In this, the 9th book in our Journey to the West series, we meet another new disciple: the river-dwelling monster Sha Wujing (literally, “Sand Aware of Purity” or “Sand Seeking Purity”) who was once the Curtain Raising Captain but was banished from heaven by the Yellow Emperor for breaking an extremely valuable cup during a drunken visit to the Peach Festival. Later, the band of pilgrims arrive at a beautiful home seeking a simple vegetarian meal and a place to stay for the night. What they encounter instead is a lovely and wealthy widow and her three even more lovely daughters. This meeting is, of course, much more than it appears to be, and it turns into a test of commitment and virtue for all of the pilgrims, especially for Zhu Bajie, the lazy and lustful pig-man. Zhu’s life is a constant battle against his appetites and desires, and in this book he faces his biggest battle yet.
This book is based on Journey to The West (西游记, xī yóu jì), an epic novel written in the 16th Century by Wu Chen’en. The novel is loosely based on an actual journey by the Buddhist monk Tangseng (called Xuanzang and Sanzang in earlier books), who traveled from the Chinese city of Chang’an westward to India in 629 A.D. and returned 17 years later with priceless knowledge and texts of Buddhism. Over the course of the book the band of travelers face the 81 tribulations that Tangseng had to endure to attain Buddhahood.
All of the stories in this series are all written in simple language suitable for intermediate Chinese learners. Our core vocabulary for this book is 1,200 words, made up of the 600 words of HSK-3 plus another 600 or so words that were introduced in the previous books of the series. These words are all in the glossary at the back of the book. Whenever we introduce a new word or phrase, it’s defined in a footnote on the page where it first appears, and also appears in the glossary.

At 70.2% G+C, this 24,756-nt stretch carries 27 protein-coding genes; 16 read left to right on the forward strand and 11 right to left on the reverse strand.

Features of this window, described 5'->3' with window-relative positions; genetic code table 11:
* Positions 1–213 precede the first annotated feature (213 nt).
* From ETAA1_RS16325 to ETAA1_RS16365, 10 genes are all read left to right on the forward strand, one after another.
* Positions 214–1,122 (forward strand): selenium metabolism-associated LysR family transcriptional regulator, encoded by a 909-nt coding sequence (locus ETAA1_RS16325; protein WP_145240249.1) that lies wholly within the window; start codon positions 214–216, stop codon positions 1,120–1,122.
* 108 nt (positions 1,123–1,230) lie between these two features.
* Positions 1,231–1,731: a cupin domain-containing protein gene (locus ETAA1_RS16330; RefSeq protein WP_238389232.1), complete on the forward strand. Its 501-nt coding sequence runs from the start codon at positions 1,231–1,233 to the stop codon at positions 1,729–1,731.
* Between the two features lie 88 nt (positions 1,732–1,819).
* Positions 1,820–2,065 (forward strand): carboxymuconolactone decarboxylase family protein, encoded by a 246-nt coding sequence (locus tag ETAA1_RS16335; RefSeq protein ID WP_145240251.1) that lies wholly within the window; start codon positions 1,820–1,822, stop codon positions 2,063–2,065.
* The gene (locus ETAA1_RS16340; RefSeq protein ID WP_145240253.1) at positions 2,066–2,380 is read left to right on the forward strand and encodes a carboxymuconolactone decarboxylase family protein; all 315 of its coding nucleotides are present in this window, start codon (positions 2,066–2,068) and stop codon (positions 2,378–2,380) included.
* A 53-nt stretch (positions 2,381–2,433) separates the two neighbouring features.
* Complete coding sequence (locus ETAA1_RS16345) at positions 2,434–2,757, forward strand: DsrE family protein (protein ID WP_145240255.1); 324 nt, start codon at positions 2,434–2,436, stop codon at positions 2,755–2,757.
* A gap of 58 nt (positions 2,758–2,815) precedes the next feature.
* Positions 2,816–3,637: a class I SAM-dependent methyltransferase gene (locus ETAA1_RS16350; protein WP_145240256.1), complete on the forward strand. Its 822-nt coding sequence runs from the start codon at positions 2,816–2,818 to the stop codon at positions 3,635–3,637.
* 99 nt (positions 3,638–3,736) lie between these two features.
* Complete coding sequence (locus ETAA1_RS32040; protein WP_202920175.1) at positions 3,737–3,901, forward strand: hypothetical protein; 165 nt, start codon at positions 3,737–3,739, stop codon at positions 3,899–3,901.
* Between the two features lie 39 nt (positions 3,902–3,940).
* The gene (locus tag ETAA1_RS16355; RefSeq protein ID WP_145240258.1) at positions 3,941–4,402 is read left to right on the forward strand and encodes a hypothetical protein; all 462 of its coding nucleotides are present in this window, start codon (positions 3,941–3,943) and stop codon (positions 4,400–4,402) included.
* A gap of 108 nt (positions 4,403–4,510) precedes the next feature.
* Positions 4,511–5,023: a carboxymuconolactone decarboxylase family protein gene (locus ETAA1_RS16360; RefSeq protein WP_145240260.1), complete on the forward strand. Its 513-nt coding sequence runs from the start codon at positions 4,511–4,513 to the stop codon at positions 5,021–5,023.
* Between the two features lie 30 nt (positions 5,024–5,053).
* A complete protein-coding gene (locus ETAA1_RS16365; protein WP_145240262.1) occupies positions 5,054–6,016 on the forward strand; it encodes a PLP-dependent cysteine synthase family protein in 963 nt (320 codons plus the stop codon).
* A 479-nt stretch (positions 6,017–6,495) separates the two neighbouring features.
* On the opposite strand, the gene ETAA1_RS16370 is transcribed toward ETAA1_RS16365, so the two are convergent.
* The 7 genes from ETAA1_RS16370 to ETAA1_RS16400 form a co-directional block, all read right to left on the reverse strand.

In the main body of the book, each page of Chinese characters is matched with a facing page of pinyin. This is unusual for Chinese novels but we feel it’s important. By including the pinyin, as well as a full English version and glossary at the end, we hope that every reader, no matter what level of mastery they have of the Chinese language, will be able to understand and enjoy the story we tell here.
Free audio versions of all books in this series are available on YouTube. Go to www.youtube.com and search for the Imagin8 Press channel to find all of our free audiobooks. Or just click the “Listen Free on YouTube” link on this page, or use the “Download” link to download the audiobook to your computer.